— Pierre LeBrun (@PierreVLeBrun) January 18, 2023
One journalist even cried on air because the Flyers didn’t punish Provorov or force him to participate in a gay pride event, choosing instead to let him have his own opinion, even if, as an organization, it disagreed.
Philadelphia Flyers defenseman Ivan Provorov didn’t take part in the NHL’s “Hockey Is For Everyone” pregame warmups – where players wore Pride-themed jerseys and used sticks wrapped in rainbow Pride tape – citing his religion as the reason. @sid_seixeiro shares his thoughts ⬇️ pic.twitter.com/8c7XnP2FYJ
— Breakfast Television (@breakfasttv) January 18, 2023
Philadelphia Inquirer columnist Marcus Hayes went after Provorov and Christianity, saying, “Why do you still believe that sexual orientation and gender identity is a choice? Do you also believe that the Earth is flat and that dinosaurs didn’t exist? Do you respect Vladimir Putin’s choice to attack a benign neighbor and kill 7,000-plus civilians to date?”
Again, Provorov is not a theologian or a politician; he’s a hockey player who has spent most of his life in the United States and merely did not want to participate in a gay pride event. He did not start World War III. He merely wanted to not do something.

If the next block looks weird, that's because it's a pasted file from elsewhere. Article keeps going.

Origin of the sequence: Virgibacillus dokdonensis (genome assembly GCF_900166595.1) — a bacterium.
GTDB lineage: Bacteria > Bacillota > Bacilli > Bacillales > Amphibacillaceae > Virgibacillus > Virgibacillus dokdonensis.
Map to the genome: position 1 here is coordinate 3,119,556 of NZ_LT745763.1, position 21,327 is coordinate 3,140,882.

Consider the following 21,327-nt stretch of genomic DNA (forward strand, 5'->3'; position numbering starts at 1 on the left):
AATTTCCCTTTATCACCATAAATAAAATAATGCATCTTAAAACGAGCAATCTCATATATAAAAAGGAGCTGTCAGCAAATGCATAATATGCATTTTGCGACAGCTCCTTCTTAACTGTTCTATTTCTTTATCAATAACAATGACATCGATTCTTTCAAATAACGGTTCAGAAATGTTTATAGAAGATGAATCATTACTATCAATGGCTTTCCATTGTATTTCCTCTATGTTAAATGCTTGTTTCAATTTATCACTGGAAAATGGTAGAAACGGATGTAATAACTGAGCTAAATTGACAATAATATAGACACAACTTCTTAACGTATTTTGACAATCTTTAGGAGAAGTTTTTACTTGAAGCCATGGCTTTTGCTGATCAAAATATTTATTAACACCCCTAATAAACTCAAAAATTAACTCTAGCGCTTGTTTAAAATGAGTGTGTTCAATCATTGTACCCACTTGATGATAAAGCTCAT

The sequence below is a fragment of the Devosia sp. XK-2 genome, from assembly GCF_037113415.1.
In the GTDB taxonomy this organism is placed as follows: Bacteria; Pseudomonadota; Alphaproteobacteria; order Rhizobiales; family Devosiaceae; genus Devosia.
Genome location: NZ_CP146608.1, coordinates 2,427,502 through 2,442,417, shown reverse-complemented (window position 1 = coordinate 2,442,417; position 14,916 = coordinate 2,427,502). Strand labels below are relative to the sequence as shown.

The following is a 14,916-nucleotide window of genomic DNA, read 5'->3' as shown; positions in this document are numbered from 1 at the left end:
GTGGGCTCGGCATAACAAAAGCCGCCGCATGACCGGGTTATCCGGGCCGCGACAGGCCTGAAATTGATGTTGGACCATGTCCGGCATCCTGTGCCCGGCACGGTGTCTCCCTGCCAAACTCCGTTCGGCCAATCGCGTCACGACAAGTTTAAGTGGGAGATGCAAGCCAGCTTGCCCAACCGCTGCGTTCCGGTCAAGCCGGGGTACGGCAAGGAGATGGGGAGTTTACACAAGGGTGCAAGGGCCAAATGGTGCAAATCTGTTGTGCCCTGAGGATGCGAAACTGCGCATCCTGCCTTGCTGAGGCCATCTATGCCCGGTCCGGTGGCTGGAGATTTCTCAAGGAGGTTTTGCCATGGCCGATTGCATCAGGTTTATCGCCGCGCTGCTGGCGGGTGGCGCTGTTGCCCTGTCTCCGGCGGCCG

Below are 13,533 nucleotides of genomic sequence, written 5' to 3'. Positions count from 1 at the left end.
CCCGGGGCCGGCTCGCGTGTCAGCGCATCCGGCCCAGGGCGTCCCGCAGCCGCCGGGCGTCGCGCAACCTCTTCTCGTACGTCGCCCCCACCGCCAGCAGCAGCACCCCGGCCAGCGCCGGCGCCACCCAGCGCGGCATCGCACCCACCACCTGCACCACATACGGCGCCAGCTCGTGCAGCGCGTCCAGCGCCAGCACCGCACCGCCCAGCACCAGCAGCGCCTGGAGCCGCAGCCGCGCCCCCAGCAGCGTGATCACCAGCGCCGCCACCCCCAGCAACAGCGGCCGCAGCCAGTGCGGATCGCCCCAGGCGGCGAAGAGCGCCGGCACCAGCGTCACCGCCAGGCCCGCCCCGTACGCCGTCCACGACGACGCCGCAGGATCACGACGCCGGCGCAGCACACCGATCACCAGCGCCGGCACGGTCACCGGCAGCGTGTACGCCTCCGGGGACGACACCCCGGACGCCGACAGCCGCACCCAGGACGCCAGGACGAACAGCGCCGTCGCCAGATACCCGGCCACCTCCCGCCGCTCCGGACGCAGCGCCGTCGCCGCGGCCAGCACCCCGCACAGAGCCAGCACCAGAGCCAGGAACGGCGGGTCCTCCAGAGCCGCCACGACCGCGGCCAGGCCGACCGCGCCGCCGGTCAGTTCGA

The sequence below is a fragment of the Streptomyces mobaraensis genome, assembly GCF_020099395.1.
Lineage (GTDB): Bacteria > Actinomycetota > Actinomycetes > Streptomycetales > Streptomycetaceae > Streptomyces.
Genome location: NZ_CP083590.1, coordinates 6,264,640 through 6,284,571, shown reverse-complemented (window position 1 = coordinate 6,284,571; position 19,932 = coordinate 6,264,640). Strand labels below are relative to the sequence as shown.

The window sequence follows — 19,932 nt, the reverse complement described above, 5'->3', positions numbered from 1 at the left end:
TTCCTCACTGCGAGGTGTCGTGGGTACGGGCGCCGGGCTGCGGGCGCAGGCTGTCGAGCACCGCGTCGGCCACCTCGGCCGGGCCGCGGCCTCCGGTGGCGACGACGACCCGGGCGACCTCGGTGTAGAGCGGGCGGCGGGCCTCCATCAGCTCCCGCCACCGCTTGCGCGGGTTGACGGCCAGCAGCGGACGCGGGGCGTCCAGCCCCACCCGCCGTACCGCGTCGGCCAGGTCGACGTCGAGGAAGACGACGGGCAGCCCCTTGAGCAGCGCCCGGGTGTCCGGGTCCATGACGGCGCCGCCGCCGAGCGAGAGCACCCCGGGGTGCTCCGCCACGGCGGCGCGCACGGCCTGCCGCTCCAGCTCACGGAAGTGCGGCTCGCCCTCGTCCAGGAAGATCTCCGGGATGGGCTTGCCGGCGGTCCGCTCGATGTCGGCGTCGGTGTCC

Remember when liberal media members thought that athletes protesting, or at least not participating in things, was a great example of free speech?
While new NFL anthem policy makes sense from business & Trump PR perspective and is certainly within league’s rights, there’s just something that feels unAmerican about forcing folks to abide what is, well, the league’s own politics. Feels like a band aid that won’t stick.
— Chuck Todd (@chucktodd) May 23, 2018
Standing in the locker room where no one can see you is not protest. It’s erasure. The players cannot accept this.
— Marc Lamont Hill (@marclamonthill) May 23, 2018
Once again, for progressives freedom of speech is only the freedom to say, or in the case of Provorov, not say, things they agree with.
The hysterics in the media caused those on social media to compare the event to a “Seinfield” episode in which Kramer, while participating in an AIDS walk, refuses to wear the AIDS ribbon.
— Tyler Carditis (@TyCardon) January 19, 2023
One can’t help but see the journalists losing their minds over a hockey player choosing his faith over a gay pride event and remember the famous example of “the greengrocer” in Victor Havel’s essay “The Power of the Powerless.”
Written in the late 1970s, the essay explains how under the communist regime in Czechoslovakia, there existed a ubiquitous pressure wielded by the political apparatus on culture to pressure citizens into compliance.
Havel’s writing brilliantly shows how the kind of cultural totalitarianism we often see today in the United States works. He used a store owner as an example:
The manager of a fruit-and-vegetable shop places in his window, among the onions and carrots, the slogan: “Workers of the world unite! Why does he do it? What is he trying to communicate to the world? Is he genuinely enthusiastic about the idea of unity among the workers of the world? Is his enthusiasm so great that he feels an irrepressible impulse to acquaint the public with his ideals? Has he really given more than a moments thought to how such a unification might occur and what it would mean?